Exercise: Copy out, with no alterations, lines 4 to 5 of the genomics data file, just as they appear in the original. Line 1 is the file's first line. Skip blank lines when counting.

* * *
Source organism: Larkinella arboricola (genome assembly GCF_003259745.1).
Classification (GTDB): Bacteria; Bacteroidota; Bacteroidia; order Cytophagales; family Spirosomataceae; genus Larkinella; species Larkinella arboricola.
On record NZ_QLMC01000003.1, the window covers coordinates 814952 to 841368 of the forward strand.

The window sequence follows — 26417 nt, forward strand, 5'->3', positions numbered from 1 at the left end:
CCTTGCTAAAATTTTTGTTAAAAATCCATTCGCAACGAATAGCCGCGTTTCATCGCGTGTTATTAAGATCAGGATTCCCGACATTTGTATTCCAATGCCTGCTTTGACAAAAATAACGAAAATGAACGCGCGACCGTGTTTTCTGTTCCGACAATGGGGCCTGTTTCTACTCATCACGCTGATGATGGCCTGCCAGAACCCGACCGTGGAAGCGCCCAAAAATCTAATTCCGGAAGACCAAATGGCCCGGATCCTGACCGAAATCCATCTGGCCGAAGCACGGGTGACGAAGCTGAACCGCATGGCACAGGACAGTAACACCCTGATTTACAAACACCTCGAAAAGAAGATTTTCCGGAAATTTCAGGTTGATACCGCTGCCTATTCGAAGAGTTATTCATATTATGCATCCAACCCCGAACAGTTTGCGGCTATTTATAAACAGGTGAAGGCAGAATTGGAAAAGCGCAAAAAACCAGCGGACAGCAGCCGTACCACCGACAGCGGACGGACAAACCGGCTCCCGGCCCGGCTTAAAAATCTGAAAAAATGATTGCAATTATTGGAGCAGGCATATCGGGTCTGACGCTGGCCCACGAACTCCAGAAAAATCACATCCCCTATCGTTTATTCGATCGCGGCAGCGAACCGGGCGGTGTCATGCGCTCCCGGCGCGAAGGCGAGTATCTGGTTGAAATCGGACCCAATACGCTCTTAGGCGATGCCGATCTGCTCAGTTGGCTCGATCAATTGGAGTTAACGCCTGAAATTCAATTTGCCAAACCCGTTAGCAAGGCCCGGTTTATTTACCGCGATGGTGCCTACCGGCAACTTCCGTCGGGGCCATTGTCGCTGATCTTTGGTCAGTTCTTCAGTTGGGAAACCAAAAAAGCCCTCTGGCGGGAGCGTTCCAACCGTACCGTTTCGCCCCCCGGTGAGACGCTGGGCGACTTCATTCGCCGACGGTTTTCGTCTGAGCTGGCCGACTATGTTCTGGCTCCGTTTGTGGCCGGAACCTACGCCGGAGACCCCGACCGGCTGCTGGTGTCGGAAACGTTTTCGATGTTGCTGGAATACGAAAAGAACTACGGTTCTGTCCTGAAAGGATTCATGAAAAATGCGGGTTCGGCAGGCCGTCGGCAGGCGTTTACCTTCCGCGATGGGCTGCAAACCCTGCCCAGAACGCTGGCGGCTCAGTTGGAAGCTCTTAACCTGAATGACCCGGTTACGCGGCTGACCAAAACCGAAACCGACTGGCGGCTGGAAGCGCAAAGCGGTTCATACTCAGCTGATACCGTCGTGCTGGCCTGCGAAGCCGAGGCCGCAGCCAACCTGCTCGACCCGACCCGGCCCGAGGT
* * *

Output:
The window sequence follows — 26417 nt, forward strand, 5'->3', positions numbered from 1 at the left end:
CCTTGCTAAAATTTTTGTTAAAAATCCATTCGCAACGAATAGCCGCGTTTCATCGCGTGTTATTAAGATCAGGATTCCCGACATTTGTATTCCAATGCCTGCTTTGACAAAAATAACGAAAATGAACGCGCGACCGTGTTTTCTGTTCCGACAATGGGGCCTGTTTCTACTCATCACGCTGATGATGGCCTGCCAGAACCCGACCGTGGAAGCGCCCAAAAATCTAATTCCGGAAGACCAAATGGCCCGGATCCTGACCGAAATCCATCTGGCCGAAGCACGGGTGACGAAGCTGAACCGCATGGCACAGGACAGTAACACCCTGATTTACAAACACCTCGAAAAGAAGATTTTCCGGAAATTTCAGGTTGATACCGCTGCCTATTCGAAGAGTTATTCATATTATGCATCCAACCCCGAACAGTTTGCGGCTATTTATAAACAGGTGAAGGCAGAATTGGAAAAGCGCAAAAAACCAGCGGACAGCAGCCGTACCACCGACAGCGGACGGACAAACCGGCTCCCGGCCCGGCTTAAAAATCTGAAAAAATGATTGCAATTATTGGAGCAGGCATATCGGGTCTGACGCTGGCCCACGAACTCCAGAAAAATCACATCCCCTATCGTTTATTCGATCGCGGCAGCGAACCGGGCGGTGTCATGCGCTCCCGGCGCGAAGGCGAGTATCTGGTTGAAATCGGACCCAATACGCTCTTAGGCGATGCCGATCTGCTCAGTTGGCTCGATCAATTGGAGTTAACGCCTGAAATTCAATTTGCCAAACCCGTTAGCAAGGCCCGGTTTATTTACCGCGATGGTGCCTACCGGCAACTTCCGTCGGGGCCATTGTCGCTGATCTTTGGTCAGTTCTTCAGTTGGGAAACCAAAAAAGCCCTCTGGCGGGAGCGTTCCAACCGTACCGTTTCGCCCCCCGGTGAGACGCTGGGCGACTTCATTCGCCGACGGTTTTCGTCTGAGCTGGCCGACTATGTTCTGGCTCCGTTTGTGGCCGGAACCTACGCCGGAGACCCCGACCGGCTGCTGGTGTCGGAAACGTTTTCGATGTTGCTGGAATACGAAAAGAACTACGGTTCTGTCCTGAAAGGATTCATGAAAAATGCGGGTTCGGCAGGCCGTCGGCAGGCGTTTACCTTCCGCGATGGGCTGCAAACCCTGCCCAGAACGCTGGCGGCTCAGTTGGAAGCTCTTAACCTGAATGACCCGGTTACGCGGCTGACCAAAACCGAAACCGACTGGCGGCTGGAAGCGCAAAGCGGTTCATACTCAGCTGATACCGTCGTGCTGGCCTGCGAAGCCGAGGCCGCAGCCAACCTGCTCGACCCGACCCGGCCCGAGGT